Constance Dallas, the first woman to win election to City Council, was elected in a close vote in the 8th district (covering Chestnut Hill, Germantown, and Roxborough) over incumbent councilman Robert S. Hamilton. In the 1st district, which took in South Philadelphia, attorney Thomas I. Guerin defeated Dominic J. Colubiale. In the 2nd, the Republicans' lone district victory came as electrical equipment salesman William M. Phillips bested Louis Vignola, a labor union official. In the 3rd district, made up of the southern half of West Philadelphia, incumbent Harry Norwitch defeated another incumbent from the old city council, George Maxman, who had held office since 1936. In the 4th, which covered the northern half of West Philadelphia, state representative Samuel Rose defeated incumbent James G. Clark.
In the city's 5th district in North Philadelphia, another incumbent, Eugene J. Sullivan, was defeated by Raymond Pace Alexander, a local attorney and civil rights leader. In the 6th district, covering Kensington and Frankford, plumbers' union official Michael J. Towey won over William J. Glowacz. In the 7th, James Hugh Joseph Tate defeated Joseph A. Ferko, a local Mummers string band leader. Insurance broker Charles M. Finley defeated incumbent councilman William A. Kelley in the 9th district, which covered Oak Lane, Olney, and Logan. In Northeast Philadelphia's 10th district, incumbent Clarence K. Crossan, who had held office since 1925, went down to defeat against real estate broker John F. Byrne, Sr.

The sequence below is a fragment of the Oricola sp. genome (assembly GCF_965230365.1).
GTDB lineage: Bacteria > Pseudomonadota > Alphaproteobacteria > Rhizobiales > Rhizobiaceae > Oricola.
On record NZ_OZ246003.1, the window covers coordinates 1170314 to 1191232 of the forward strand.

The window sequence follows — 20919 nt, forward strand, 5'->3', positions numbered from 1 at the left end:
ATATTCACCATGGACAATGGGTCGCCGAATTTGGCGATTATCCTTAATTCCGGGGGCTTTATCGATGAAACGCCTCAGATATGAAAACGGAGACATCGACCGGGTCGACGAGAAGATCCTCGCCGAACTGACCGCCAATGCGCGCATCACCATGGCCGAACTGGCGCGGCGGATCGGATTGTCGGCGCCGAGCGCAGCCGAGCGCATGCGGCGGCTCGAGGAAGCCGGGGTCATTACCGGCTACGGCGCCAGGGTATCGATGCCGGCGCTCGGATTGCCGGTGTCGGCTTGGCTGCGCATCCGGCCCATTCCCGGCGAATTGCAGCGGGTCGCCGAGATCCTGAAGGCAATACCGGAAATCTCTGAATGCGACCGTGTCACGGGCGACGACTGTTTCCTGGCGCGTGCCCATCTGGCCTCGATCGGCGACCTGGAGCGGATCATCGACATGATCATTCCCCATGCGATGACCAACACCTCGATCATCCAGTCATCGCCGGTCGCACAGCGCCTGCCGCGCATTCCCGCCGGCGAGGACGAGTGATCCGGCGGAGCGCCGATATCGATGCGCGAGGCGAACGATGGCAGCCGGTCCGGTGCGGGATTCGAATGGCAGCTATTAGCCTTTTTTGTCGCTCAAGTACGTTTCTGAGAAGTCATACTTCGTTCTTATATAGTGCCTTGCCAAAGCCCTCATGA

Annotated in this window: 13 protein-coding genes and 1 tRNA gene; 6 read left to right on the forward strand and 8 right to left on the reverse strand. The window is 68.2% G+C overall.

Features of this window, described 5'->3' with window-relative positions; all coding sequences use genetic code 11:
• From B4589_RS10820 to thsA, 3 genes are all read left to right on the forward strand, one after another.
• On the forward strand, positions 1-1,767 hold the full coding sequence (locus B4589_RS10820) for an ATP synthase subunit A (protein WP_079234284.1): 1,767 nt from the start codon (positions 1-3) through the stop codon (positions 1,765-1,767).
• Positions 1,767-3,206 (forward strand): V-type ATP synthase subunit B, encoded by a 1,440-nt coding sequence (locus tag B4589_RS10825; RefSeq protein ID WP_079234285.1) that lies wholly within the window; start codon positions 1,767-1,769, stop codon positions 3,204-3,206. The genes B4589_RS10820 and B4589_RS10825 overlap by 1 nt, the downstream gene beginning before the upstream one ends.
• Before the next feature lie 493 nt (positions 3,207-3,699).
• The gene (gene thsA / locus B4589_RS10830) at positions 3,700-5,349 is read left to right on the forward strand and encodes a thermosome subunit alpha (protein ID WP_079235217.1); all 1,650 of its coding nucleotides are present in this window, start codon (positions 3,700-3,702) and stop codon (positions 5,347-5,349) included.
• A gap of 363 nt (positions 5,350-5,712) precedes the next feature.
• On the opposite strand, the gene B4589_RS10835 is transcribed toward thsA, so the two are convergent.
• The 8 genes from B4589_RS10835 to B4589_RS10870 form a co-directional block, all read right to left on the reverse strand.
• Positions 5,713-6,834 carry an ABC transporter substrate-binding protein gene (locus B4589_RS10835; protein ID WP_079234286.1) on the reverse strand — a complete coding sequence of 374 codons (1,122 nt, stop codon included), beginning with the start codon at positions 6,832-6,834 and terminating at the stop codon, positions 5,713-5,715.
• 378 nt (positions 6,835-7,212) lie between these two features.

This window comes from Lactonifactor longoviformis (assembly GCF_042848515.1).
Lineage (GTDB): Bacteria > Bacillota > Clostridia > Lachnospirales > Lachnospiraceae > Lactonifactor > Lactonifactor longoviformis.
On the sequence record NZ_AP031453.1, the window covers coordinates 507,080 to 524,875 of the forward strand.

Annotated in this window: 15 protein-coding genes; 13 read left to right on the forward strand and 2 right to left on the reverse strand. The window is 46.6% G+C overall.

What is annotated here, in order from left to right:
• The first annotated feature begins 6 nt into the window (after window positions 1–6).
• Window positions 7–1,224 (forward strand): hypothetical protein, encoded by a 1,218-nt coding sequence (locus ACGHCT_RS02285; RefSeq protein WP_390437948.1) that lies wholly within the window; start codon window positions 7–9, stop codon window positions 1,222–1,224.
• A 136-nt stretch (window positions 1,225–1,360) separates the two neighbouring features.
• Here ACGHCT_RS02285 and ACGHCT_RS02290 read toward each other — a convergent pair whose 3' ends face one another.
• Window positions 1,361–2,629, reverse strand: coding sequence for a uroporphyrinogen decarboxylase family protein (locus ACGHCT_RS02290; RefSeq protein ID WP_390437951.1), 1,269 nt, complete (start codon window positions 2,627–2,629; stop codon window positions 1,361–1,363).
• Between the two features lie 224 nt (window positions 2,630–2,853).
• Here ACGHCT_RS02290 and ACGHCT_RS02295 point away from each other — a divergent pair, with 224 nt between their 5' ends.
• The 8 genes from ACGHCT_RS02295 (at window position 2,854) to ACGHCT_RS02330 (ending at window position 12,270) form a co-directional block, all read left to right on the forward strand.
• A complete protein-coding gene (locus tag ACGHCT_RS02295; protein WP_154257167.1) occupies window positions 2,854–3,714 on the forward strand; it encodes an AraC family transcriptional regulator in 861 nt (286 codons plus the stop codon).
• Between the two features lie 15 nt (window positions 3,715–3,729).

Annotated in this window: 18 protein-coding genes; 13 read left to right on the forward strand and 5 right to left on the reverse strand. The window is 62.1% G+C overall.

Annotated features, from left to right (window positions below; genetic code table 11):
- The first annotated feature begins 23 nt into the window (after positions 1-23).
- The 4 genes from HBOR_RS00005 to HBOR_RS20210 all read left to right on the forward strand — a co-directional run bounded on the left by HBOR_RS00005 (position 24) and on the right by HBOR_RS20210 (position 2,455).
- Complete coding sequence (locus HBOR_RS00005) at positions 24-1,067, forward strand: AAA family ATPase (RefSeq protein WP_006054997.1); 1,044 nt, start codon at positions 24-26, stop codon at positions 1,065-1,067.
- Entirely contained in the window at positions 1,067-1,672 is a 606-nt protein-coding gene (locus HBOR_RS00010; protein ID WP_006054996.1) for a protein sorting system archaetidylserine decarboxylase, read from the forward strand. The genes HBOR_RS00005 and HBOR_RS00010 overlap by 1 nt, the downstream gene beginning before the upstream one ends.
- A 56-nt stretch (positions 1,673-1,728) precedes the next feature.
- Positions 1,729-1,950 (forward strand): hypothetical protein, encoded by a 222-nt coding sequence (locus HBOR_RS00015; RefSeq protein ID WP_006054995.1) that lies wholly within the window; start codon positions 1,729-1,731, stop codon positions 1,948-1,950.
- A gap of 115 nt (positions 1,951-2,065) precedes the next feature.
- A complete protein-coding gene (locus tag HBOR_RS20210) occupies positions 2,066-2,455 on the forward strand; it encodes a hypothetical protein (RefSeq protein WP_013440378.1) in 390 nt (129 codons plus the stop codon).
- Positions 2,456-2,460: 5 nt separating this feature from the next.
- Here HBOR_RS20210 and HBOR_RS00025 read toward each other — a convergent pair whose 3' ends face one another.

In the at large races, the all five Democrats were elected, including city party chairman James A. Finnegan, former registration commissioner Victor E. Moore, Charter Commission secretary Lewis M. Stevens, attorney (and future district attorney of Philadelphia) Victor H. Blanc, and magistrate Paul D'Ortona. The Republican slate ran more than 100,000 votes behind the Democrats, with incumbent councilman Louis Schwartz and state senator John W. Lord, Jr. narrowly edging out assistant district attorney John B. Backhus, labor leader Colbert C. McClain, and clergyman Irwin W. Underhill for the two minority party slots on the council.